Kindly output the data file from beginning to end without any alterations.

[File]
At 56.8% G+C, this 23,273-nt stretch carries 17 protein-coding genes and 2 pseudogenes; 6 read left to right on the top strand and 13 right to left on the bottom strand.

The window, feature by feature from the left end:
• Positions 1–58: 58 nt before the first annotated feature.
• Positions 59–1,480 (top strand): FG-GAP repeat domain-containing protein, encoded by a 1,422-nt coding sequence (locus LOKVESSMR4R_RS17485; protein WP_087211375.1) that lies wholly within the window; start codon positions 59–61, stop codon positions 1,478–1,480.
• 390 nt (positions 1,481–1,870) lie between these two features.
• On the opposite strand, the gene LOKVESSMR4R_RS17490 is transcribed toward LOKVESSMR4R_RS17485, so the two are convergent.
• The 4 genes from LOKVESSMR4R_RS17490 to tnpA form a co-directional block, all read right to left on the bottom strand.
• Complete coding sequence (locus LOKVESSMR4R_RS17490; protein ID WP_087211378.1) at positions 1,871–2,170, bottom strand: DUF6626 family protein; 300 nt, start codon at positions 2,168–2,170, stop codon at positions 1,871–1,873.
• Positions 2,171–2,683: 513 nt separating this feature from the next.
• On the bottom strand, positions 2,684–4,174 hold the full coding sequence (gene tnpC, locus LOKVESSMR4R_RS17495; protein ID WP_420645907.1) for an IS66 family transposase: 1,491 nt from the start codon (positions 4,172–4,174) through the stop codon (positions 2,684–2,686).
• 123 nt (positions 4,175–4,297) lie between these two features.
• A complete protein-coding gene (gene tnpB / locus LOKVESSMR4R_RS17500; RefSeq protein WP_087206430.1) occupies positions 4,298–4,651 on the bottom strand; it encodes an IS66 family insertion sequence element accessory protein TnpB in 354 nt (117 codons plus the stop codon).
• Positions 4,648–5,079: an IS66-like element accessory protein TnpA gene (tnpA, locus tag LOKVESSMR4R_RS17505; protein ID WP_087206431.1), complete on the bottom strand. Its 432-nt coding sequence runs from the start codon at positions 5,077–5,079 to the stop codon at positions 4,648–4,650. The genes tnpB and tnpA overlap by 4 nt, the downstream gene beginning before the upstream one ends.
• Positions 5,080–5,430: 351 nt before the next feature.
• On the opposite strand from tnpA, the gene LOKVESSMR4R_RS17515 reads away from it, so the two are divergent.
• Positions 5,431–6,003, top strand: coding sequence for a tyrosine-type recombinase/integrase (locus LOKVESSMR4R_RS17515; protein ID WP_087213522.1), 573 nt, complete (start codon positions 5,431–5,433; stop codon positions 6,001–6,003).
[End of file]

At 56.8% G+C, this 23,273-nt stretch carries 17 protein-coding genes and 2 pseudogenes; 6 read left to right on the top strand and 13 right to left on the bottom strand.

The window, feature by feature from the left end:
• Positions 1–58: 58 nt before the first annotated feature.
• Positions 59–1,480 (top strand): FG-GAP repeat domain-containing protein, encoded by a 1,422-nt coding sequence (locus LOKVESSMR4R_RS17485; protein WP_087211375.1) that lies wholly within the window; start codon positions 59–61, stop codon positions 1,478–1,480.
• 390 nt (positions 1,481–1,870) lie between these two features.
• On the opposite strand, the gene LOKVESSMR4R_RS17490 is transcribed toward LOKVESSMR4R_RS17485, so the two are convergent.
• The 4 genes from LOKVESSMR4R_RS17490 to tnpA form a co-directional block, all read right to left on the bottom strand.
• Complete coding sequence (locus LOKVESSMR4R_RS17490; protein ID WP_087211378.1) at positions 1,871–2,170, bottom strand: DUF6626 family protein; 300 nt, start codon at positions 2,168–2,170, stop codon at positions 1,871–1,873.
• Positions 2,171–2,683: 513 nt separating this feature from the next.
• On the bottom strand, positions 2,684–4,174 hold the full coding sequence (gene tnpC, locus LOKVESSMR4R_RS17495; protein ID WP_420645907.1) for an IS66 family transposase: 1,491 nt from the start codon (positions 4,172–4,174) through the stop codon (positions 2,684–2,686).
• 123 nt (positions 4,175–4,297) lie between these two features.
• A complete protein-coding gene (gene tnpB / locus LOKVESSMR4R_RS17500; RefSeq protein WP_087206430.1) occupies positions 4,298–4,651 on the bottom strand; it encodes an IS66 family insertion sequence element accessory protein TnpB in 354 nt (117 codons plus the stop codon).
• Positions 4,648–5,079: an IS66-like element accessory protein TnpA gene (tnpA, locus tag LOKVESSMR4R_RS17505; protein ID WP_087206431.1), complete on the bottom strand. Its 432-nt coding sequence runs from the start codon at positions 5,077–5,079 to the stop codon at positions 4,648–4,650. The genes tnpB and tnpA overlap by 4 nt, the downstream gene beginning before the upstream one ends.
• Positions 5,080–5,430: 351 nt before the next feature.
• On the opposite strand from tnpA, the gene LOKVESSMR4R_RS17515 reads away from it, so the two are divergent.
• Positions 5,431–6,003, top strand: coding sequence for a tyrosine-type recombinase/integrase (locus LOKVESSMR4R_RS17515; protein ID WP_087213522.1), 573 nt, complete (start codon positions 5,431–5,433; stop codon positions 6,001–6,003).